Repatriation in Australian organisations: effects of function and value of international assignment on program scope
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The rapid internationalisation of organisations in recent years has heightened interest in the need for cross-cultural preparation and support of individuals undertaking international assignments, and the reverse culture shock and adjustment issues that face repatriates. Research has suggested that organisations that do not successfully repatriate their employees will lose financially from attrition and lose knowledge gained from repatriates' international experience. Prior research has demonstrated that intense repatriation programs are the most effective means of retaining repatriates and transferring their knowledge, yet many organisations do not employ repatriation programs. This paper investigates factors that influence Australian organisations to utilise repatriation programs, and proposes that the function of international transfer and organisations' beliefs about the value of international experience will determine the scope of repatriation programs. Based on research conducted in 2003, the findings suggest that Australian organisations recognise the importance of repatriation, but provide insufficient support.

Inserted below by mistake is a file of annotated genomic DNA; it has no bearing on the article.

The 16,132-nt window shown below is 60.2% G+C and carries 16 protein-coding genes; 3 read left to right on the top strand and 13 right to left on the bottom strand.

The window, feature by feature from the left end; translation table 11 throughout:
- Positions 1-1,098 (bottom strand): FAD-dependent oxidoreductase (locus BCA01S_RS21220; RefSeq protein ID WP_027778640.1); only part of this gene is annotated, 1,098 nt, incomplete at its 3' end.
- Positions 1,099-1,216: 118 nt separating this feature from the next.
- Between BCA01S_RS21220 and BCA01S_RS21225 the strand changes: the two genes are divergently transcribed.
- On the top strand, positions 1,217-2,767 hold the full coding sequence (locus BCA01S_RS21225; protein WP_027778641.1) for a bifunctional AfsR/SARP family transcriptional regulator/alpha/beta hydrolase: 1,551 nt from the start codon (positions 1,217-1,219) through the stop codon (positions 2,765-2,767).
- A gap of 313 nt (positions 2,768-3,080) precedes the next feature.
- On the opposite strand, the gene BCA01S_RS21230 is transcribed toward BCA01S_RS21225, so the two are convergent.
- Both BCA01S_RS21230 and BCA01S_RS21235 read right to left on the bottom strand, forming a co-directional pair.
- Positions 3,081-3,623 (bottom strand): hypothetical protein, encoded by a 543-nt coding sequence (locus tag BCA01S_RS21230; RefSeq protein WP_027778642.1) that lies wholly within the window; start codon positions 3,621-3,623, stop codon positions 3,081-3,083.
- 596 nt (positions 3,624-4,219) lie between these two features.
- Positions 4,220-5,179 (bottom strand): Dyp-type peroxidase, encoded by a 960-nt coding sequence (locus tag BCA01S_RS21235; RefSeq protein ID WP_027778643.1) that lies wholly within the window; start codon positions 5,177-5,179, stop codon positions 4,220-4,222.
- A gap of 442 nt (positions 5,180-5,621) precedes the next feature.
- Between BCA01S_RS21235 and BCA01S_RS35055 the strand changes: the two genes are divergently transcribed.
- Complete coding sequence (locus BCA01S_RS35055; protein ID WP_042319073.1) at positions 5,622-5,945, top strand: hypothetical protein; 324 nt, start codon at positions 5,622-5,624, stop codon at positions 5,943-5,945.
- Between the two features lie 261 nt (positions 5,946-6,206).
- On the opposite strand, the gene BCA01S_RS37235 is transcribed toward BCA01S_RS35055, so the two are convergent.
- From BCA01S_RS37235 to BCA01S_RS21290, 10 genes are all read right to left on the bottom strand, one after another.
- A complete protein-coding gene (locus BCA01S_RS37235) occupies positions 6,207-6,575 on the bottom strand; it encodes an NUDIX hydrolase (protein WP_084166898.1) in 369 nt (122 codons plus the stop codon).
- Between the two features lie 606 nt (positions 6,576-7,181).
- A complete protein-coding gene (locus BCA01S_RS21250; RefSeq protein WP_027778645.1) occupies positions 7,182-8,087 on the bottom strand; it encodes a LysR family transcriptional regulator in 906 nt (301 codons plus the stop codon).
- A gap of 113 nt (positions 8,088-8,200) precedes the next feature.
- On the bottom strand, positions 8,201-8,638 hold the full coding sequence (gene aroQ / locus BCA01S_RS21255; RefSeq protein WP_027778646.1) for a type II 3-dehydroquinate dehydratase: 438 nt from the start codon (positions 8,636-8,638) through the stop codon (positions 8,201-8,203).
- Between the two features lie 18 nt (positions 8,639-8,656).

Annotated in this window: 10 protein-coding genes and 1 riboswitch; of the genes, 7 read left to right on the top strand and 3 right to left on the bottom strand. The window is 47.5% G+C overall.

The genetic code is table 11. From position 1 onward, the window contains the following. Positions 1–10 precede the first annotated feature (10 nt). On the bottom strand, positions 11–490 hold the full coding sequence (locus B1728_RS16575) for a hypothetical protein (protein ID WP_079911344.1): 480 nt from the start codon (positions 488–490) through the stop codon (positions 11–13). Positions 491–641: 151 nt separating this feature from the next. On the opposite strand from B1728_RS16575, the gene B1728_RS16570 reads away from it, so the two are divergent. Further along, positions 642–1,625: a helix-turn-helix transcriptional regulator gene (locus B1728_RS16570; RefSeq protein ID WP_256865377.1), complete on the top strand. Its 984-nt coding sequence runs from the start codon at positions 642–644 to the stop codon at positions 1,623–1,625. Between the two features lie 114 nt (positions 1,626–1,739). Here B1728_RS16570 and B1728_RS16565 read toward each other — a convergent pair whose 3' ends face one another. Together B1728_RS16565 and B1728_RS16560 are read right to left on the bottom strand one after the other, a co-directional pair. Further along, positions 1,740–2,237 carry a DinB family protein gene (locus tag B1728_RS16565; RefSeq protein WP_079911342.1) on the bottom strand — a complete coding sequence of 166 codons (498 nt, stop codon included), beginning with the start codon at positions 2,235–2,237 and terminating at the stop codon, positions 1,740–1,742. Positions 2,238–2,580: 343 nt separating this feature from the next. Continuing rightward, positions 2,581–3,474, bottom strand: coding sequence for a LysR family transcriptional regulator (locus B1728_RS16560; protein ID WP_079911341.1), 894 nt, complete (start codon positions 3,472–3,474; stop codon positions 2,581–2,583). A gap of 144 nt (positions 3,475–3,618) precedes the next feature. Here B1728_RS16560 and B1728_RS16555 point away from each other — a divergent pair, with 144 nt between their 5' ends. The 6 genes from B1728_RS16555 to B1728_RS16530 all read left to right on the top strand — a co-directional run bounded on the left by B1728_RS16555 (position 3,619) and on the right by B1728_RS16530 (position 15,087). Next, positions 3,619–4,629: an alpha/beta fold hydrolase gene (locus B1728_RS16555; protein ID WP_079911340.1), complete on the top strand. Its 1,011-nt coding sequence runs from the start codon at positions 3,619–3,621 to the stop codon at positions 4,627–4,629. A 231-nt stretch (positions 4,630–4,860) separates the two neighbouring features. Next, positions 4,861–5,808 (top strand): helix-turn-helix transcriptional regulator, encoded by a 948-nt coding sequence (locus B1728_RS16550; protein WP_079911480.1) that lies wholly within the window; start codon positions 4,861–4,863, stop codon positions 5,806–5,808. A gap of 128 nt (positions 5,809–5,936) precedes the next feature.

Asia Pacific Journal of Human Resources
Human Resources Management